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Nailing the Virtual Interview: 16 Tips and Lessons Learned

In navigating the nuances of virtual interviews, sixteen professionals, from career coaches to CEOs, have shared their wisdom. From the importance of practicing responses on camera to the significance of following up with developed ideas, this compilation offers a comprehensive guide to making a lasting impression in the digital interview landscape.

  • Practice Responses on Camera
  • Stage Your Interview Environment
  • Create a Relevant Background
  • Treat Virtual Interviews Seriously
  • Showcase Abilities with Visuals
  • Forge Genuine Interviewer Connections
  • Leverage Multiple Screens for Research
  • Research Company Culture Thoroughly
  • Ensure Professional Visual Presentation
  • Prepare Environment and Tech
  • Simulate Eye Contact with Camera
  • Ask Insightful Company Questions
  • Arrive Early to Virtual Interviews
  • Set Realistic Work-Life Boundaries
  • Dress Formally for Virtual Interviews
  • Follow Up with Developed Ideas

Practice Responses on Camera

I’ve helped many people successfully prepare for interviews and get the job offer they want. One simple but absolutely critical part of preparation that many people skip is rehearsing their responses to common or likely interview questions.

Not only should they write down the main points they want to get across (i.e., making sure they get to talk about their best qualifications and strengths), but they should also practice speaking them out loud on camera with eye contact. Rehearsing is a best practice for every type of interview, but doing so in front of a camera for virtual interviews could make the difference between a smooth, confident delivery and awkward pauses and filler words. If you really want the job, invest the time in rehearsing out loud on camera.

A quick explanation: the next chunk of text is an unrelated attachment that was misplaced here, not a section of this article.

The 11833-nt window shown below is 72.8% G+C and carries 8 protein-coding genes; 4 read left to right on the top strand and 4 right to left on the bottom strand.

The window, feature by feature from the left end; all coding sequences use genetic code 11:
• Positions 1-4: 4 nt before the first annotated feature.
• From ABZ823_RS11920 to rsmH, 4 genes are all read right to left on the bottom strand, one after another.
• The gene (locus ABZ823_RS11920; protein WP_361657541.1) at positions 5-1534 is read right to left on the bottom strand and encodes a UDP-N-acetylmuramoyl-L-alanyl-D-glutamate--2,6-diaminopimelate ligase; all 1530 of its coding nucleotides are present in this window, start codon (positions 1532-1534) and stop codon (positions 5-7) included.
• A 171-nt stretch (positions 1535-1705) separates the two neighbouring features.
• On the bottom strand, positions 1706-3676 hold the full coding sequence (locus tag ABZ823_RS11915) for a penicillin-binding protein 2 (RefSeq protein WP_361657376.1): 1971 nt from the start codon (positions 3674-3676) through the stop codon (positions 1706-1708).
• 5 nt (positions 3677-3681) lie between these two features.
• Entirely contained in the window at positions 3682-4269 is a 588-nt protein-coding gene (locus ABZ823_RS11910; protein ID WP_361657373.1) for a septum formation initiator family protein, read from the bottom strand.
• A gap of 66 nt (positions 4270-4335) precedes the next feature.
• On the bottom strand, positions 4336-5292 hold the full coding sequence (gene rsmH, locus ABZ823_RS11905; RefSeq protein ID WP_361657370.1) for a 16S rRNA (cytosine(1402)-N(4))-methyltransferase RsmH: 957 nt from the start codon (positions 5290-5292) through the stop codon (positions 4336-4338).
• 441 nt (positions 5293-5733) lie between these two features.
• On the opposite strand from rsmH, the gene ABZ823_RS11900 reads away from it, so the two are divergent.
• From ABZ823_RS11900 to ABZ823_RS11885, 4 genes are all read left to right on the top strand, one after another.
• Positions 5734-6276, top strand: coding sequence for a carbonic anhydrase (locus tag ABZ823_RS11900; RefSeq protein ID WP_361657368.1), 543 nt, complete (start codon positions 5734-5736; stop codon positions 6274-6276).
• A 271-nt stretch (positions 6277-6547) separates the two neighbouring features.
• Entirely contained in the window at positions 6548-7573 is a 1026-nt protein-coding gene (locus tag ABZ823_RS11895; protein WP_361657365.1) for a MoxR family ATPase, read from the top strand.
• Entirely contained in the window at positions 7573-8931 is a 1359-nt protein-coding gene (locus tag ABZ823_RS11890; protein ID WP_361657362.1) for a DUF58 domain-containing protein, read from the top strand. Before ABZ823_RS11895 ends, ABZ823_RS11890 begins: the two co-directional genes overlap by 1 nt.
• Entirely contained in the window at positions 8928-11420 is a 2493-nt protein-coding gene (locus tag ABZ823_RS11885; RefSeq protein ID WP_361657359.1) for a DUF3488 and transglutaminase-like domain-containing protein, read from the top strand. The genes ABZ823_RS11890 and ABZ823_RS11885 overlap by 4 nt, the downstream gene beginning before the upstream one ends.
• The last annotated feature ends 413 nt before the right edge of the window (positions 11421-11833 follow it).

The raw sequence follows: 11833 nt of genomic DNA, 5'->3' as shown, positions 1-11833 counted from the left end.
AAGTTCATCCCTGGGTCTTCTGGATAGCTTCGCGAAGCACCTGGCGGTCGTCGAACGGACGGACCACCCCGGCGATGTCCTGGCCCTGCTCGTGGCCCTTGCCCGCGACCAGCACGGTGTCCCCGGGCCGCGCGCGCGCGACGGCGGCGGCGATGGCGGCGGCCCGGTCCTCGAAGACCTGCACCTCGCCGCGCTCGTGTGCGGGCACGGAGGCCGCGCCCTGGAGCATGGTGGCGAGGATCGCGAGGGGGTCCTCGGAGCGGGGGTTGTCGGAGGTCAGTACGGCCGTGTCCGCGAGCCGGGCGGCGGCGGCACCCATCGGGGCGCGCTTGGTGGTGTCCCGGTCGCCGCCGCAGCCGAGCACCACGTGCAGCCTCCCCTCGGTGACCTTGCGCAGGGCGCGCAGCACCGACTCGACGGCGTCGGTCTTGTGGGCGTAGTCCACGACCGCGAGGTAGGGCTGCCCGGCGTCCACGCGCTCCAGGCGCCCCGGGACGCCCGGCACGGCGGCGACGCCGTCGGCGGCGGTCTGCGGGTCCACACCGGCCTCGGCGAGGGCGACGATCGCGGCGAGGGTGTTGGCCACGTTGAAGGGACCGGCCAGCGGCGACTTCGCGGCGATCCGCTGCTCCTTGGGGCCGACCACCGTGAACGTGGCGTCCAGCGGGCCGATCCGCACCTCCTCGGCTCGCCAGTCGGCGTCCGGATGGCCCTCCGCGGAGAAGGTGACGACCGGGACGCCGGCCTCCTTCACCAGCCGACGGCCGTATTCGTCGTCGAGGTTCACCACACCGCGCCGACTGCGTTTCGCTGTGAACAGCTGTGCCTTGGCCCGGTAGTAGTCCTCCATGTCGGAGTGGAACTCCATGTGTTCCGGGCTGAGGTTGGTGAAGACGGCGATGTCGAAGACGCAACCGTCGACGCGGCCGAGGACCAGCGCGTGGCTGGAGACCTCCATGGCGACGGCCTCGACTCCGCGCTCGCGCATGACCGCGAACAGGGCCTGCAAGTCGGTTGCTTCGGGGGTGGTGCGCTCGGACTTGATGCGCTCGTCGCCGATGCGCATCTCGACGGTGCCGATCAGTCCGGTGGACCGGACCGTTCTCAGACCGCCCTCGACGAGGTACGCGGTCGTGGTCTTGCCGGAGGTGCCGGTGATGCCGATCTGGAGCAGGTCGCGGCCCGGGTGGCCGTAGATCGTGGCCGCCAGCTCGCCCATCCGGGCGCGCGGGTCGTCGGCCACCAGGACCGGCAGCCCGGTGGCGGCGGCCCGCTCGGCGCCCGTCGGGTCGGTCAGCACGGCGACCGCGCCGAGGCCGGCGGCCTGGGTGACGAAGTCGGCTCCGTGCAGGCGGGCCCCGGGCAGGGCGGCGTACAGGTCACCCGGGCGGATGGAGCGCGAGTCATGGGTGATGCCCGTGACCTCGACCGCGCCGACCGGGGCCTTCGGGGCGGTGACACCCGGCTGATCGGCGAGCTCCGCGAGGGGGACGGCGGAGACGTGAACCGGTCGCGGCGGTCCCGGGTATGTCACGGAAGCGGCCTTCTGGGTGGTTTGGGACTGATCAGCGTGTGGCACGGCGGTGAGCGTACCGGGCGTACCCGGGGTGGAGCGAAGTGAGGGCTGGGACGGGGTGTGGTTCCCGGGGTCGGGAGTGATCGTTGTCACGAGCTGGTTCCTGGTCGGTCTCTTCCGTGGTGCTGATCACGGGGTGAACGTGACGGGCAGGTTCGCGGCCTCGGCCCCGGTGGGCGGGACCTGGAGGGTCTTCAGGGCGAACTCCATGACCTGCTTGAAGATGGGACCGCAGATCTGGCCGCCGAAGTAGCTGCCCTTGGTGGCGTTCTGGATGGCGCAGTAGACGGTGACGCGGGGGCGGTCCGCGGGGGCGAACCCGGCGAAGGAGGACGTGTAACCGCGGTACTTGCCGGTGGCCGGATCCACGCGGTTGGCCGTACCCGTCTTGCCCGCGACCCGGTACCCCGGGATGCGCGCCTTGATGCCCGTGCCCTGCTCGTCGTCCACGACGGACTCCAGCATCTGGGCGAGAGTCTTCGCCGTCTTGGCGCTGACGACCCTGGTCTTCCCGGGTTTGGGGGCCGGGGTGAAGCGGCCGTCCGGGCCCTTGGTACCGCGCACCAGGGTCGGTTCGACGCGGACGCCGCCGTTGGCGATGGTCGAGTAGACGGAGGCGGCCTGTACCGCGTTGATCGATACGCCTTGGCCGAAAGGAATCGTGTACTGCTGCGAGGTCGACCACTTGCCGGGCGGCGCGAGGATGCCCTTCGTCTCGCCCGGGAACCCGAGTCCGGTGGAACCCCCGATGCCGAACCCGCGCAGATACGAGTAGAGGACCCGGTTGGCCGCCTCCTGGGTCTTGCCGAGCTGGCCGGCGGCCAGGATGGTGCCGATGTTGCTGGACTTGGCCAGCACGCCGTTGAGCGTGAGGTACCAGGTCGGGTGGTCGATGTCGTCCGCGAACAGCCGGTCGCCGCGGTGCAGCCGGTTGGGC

Linda EvansLinda Evans
Career Coach, Launched By Linda

Stage Your Interview Environment

One thing that people neglect during virtual interviews is staging. We focus so much on ourselves—what we wear, what we say, and how we present ourselves. But often, we forget to pay attention to our environments.

I’ve been on more calls than I can count where people have had dirty laundry, unmade beds, and potentially offensive materials in their surroundings. So, take a few minutes and think about how your interviewer might perceive the things that are within the frame, and adjust accordingly.

Additionally, you might consider what would resonate with your interviewer. For example, certain book titles could amplify something you’re trying to communicate about yourself, your knowledge, and experience.

Dennis ConsorteDennis Consorte
Digital Marketing and Leadership Consultant for Startups, Snackable Solutions

Create a Relevant Background

Instead of turning on a virtual or blurred background, create a space behind you that is not only visually appealing but also grabs the attention of the interviewers. While some people think that a virtual/blurred background is preferred, it can be very distracting, as it often makes part of your hair or body disappear.